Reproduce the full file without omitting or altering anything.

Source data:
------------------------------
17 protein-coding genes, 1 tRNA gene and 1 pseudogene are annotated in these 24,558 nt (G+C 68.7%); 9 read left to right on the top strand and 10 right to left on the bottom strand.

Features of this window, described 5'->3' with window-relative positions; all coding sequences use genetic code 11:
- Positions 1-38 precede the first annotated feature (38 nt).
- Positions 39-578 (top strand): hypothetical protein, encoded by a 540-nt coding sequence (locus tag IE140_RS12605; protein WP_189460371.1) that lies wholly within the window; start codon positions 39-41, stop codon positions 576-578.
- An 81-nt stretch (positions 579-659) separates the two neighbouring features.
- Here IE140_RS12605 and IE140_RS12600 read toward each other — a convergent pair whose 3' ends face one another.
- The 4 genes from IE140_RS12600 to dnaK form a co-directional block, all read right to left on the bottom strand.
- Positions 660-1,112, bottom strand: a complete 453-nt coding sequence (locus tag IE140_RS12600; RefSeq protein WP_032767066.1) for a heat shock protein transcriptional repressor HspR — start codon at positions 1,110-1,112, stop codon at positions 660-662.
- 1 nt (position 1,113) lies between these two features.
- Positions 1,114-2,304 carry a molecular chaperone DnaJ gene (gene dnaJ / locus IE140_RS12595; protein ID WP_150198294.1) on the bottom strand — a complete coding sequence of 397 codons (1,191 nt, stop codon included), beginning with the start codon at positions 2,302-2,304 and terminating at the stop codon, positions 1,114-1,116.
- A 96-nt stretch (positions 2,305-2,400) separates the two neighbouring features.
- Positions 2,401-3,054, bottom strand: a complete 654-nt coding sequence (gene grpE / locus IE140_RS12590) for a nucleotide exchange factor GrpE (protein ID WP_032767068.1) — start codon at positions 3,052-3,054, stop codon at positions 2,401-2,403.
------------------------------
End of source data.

17 protein-coding genes, 1 tRNA gene and 1 pseudogene are annotated in these 24,558 nt (G+C 68.7%); 9 read left to right on the top strand and 10 right to left on the bottom strand.

Features of this window, described 5'->3' with window-relative positions; all coding sequences use genetic code 11:
- Positions 1-38 precede the first annotated feature (38 nt).
- Positions 39-578 (top strand): hypothetical protein, encoded by a 540-nt coding sequence (locus tag IE140_RS12605; protein WP_189460371.1) that lies wholly within the window; start codon positions 39-41, stop codon positions 576-578.
- An 81-nt stretch (positions 579-659) separates the two neighbouring features.
- Here IE140_RS12605 and IE140_RS12600 read toward each other — a convergent pair whose 3' ends face one another.
- The 4 genes from IE140_RS12600 to dnaK form a co-directional block, all read right to left on the bottom strand.
- Positions 660-1,112, bottom strand: a complete 453-nt coding sequence (locus tag IE140_RS12600; RefSeq protein WP_032767066.1) for a heat shock protein transcriptional repressor HspR — start codon at positions 1,110-1,112, stop codon at positions 660-662.
- 1 nt (position 1,113) lies between these two features.
- Positions 1,114-2,304 carry a molecular chaperone DnaJ gene (gene dnaJ / locus IE140_RS12595; protein ID WP_150198294.1) on the bottom strand — a complete coding sequence of 397 codons (1,191 nt, stop codon included), beginning with the start codon at positions 2,302-2,304 and terminating at the stop codon, positions 1,114-1,116.
- A 96-nt stretch (positions 2,305-2,400) separates the two neighbouring features.
- Positions 2,401-3,054, bottom strand: a complete 654-nt coding sequence (gene grpE / locus IE140_RS12590) for a nucleotide exchange factor GrpE (protein ID WP_032767068.1) — start codon at positions 3,052-3,054, stop codon at positions 2,401-2,403.